Defence sales

Heywood says: “As would be expected in the normal course of bilateral relations, the files confirm that there were on-going contacts between UK and Indian officials around the time of Operation Bluestar on potential defence-related sales, including the potential sale of Westland helicopters for civilian purposes. However, there is no record linking the provision of UK military advice to the discussion of potential defence or helicopter sales; or to any other policy or commercial issue.”

No warning

He emphasises: “The only UK request of the Indian government, made after the visit, was for prior warning of any actual operation, so that UK authorities could make appropriate security arrangements in London. In the event, the UK received no warning from the Indian authorities of the launch of the operation.”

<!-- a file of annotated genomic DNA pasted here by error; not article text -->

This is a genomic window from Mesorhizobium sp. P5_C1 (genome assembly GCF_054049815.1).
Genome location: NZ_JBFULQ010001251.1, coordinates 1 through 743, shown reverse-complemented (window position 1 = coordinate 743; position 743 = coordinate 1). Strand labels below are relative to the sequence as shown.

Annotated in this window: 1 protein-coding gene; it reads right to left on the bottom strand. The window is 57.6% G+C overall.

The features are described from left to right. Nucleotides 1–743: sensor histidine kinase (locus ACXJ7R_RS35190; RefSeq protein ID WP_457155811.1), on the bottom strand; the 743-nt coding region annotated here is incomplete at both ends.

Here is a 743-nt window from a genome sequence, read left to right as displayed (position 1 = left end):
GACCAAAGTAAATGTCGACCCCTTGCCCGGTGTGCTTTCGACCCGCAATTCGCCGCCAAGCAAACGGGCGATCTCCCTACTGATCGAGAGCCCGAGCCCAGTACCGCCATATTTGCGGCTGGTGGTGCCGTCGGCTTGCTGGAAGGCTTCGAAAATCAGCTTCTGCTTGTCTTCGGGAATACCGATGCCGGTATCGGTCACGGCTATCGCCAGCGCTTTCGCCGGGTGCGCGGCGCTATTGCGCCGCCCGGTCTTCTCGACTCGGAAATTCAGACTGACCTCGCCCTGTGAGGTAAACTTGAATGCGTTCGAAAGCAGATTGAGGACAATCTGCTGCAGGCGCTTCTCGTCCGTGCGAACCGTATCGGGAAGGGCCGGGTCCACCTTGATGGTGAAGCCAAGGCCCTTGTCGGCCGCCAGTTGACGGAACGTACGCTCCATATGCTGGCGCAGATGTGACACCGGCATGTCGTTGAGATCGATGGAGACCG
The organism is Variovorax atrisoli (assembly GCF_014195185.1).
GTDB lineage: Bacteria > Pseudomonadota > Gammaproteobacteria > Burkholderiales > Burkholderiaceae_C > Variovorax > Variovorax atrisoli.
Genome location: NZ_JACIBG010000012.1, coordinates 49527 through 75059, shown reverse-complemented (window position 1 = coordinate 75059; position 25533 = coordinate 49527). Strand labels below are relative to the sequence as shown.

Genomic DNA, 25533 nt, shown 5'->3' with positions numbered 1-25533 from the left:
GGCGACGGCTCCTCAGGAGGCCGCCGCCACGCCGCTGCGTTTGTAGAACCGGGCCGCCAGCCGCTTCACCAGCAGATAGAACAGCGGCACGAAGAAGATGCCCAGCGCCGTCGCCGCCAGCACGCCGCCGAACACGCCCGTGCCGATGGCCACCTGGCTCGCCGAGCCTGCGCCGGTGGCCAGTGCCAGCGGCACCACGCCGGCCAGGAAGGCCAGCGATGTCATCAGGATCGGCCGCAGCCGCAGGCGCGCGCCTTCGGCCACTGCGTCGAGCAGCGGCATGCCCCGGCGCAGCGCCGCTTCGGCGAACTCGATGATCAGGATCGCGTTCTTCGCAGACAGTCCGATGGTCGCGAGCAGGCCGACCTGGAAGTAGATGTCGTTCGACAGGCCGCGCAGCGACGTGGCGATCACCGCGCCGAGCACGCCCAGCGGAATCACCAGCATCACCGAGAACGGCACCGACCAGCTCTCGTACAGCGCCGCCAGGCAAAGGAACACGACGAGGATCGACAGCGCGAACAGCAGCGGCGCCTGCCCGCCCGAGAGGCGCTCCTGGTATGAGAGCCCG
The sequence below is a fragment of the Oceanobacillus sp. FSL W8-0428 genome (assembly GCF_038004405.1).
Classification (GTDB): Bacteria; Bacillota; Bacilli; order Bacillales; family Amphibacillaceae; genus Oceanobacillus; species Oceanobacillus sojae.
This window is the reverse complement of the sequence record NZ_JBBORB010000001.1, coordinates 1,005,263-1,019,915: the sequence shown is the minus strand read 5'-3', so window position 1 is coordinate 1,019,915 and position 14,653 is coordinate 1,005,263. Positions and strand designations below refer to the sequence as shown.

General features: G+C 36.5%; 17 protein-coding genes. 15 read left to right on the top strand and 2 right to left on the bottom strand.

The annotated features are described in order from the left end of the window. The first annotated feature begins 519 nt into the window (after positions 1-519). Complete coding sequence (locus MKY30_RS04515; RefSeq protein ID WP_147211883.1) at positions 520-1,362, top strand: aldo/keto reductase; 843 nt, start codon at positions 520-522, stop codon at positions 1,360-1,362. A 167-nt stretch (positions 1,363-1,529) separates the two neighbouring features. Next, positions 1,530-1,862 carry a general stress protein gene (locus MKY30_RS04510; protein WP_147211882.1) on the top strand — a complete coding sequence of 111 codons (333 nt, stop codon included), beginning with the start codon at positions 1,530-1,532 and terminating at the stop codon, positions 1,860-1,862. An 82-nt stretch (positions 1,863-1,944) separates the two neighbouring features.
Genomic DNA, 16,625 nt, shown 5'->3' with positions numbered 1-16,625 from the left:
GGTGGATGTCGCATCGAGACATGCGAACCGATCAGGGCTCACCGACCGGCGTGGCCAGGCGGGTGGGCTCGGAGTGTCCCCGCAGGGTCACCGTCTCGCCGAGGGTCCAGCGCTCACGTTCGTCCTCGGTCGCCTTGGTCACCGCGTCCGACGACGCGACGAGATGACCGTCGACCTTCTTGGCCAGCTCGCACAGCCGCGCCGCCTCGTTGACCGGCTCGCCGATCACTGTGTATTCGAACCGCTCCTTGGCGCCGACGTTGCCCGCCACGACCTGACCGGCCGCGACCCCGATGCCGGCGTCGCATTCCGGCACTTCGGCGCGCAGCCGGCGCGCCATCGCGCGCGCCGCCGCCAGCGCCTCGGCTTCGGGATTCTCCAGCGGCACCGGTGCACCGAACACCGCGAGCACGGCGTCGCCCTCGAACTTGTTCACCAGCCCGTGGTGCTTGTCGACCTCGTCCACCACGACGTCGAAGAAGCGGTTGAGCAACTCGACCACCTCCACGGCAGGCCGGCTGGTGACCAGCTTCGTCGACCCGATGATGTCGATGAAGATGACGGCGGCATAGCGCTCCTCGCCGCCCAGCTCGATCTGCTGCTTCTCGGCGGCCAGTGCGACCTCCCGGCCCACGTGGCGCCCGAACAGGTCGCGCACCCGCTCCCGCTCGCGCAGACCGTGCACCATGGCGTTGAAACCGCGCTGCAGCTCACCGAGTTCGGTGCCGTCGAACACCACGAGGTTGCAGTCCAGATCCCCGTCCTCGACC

The advice

What was the nature of the military advice?

Here is the answer: “The UK military adviser was in India between 8-17 February, including a ground recce, with the Indian Special Group, of the temple complex. This was before — and unrelated to — the exchange of fire between Indian security forces and the occupiers of Sri Harmandir Sahib that started on 17 February.”

Heywood writes: “I have seen the UK military adviser’s visit report and the assessment which he gave the Indian authorities on 13 February. It is clear from this that the purpose of the visit was to advise Indian counter-terrorist team commanders on the concept of operations that they were already working up for action in the temple complex, including tactics and techniques. It is the long-standing practice of successive governments that we do not release such documents. However, I can confirm that the report makes clear that the military officer’s instructions were that no UK manpower or equipment should be offered beyond the visit of this single military adviser. His assessment for the Indian authorities also made clear that this type of operation should only be put into effect as a last resort when all other courses of negotiation had failed. Beyond this, it made no comment on the timing of any potential future operation.”